# The Importance of Contradictories in Mathematics

Contradictories are a fundamental concept in mathematics, particularly in the field of logic. They are pairs of statements where one statement negates the other, meaning that if one statement is true, the other must be false, and vice versa. This concept is crucial in mathematical proofs and logical reasoning.

1. Definition: Contradictories are defined as a pair of propositions or statements where one is the negation of the other. For instance, if we have a statement P, the contradictory of P will be not P, often represented as ~P.

2. Properties: The main property of contradictories is that they cannot both be true and they cannot both be false at the same time. If P is true, then ~P must be false. If P is false, then ~P must be true. This is known as the principle of contradiction.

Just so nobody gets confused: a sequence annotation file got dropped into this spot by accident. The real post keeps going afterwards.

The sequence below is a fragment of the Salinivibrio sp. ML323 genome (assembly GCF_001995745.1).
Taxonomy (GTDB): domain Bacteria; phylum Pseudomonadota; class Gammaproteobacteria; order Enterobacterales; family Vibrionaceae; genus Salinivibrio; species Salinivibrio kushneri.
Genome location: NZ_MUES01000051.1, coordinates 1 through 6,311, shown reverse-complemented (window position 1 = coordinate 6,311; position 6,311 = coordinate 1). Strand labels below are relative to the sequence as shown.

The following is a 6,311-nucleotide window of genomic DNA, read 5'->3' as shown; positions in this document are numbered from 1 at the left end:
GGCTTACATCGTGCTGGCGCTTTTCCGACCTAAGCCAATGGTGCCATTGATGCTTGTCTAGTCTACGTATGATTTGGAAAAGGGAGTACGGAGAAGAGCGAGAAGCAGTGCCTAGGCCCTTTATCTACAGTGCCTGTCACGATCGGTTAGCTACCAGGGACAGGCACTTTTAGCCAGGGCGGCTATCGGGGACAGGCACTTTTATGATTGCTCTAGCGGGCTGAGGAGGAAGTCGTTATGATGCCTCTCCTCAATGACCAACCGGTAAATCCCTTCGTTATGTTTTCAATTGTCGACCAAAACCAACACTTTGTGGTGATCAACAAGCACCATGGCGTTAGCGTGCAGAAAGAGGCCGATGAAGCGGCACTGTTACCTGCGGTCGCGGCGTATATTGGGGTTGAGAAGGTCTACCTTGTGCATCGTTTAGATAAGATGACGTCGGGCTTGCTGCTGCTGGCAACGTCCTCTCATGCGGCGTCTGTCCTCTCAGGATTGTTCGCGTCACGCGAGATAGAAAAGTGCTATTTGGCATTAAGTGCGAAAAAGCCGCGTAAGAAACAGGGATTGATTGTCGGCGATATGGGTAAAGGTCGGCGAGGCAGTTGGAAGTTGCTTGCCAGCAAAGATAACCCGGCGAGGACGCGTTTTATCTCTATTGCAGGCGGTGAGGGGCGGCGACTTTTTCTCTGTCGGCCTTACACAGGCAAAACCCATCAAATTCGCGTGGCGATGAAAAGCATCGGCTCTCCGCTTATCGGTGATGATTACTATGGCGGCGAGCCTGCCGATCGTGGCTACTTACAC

3. Use in Mathematical Proofs: Contradictories are often used in mathematical proofs, particularly in proof by contradiction (also known as reductio ad absurdum). In this method, we assume that the statement we want to prove is false, and then show that this assumption leads to a contradiction, thus proving that the original statement must be true.

4. Examples: An example of contradictories could be the statements “The number is even” (P) and “The number is not even” (~P). If a given number is even (P is true), then it cannot be not even (~P is false). Conversely, if a number is not even (~P is true), then it cannot be even (P is false).

5. Contradictories vs. Contraries: It’s important to distinguish contradictories from contraries. Contraries are pairs of statements that cannot both be true at the same time, but they can both be false. For example, “The number is even” and “The number is odd” are contraries, not contradictories. A number cannot be both even and odd at the same time, but it can be neither (in the case of non-integers).

In conclusion, the concept of contradictories is a cornerstone of mathematical logic and reasoning. Understanding this concept can greatly aid in the comprehension and construction of mathematical proofs.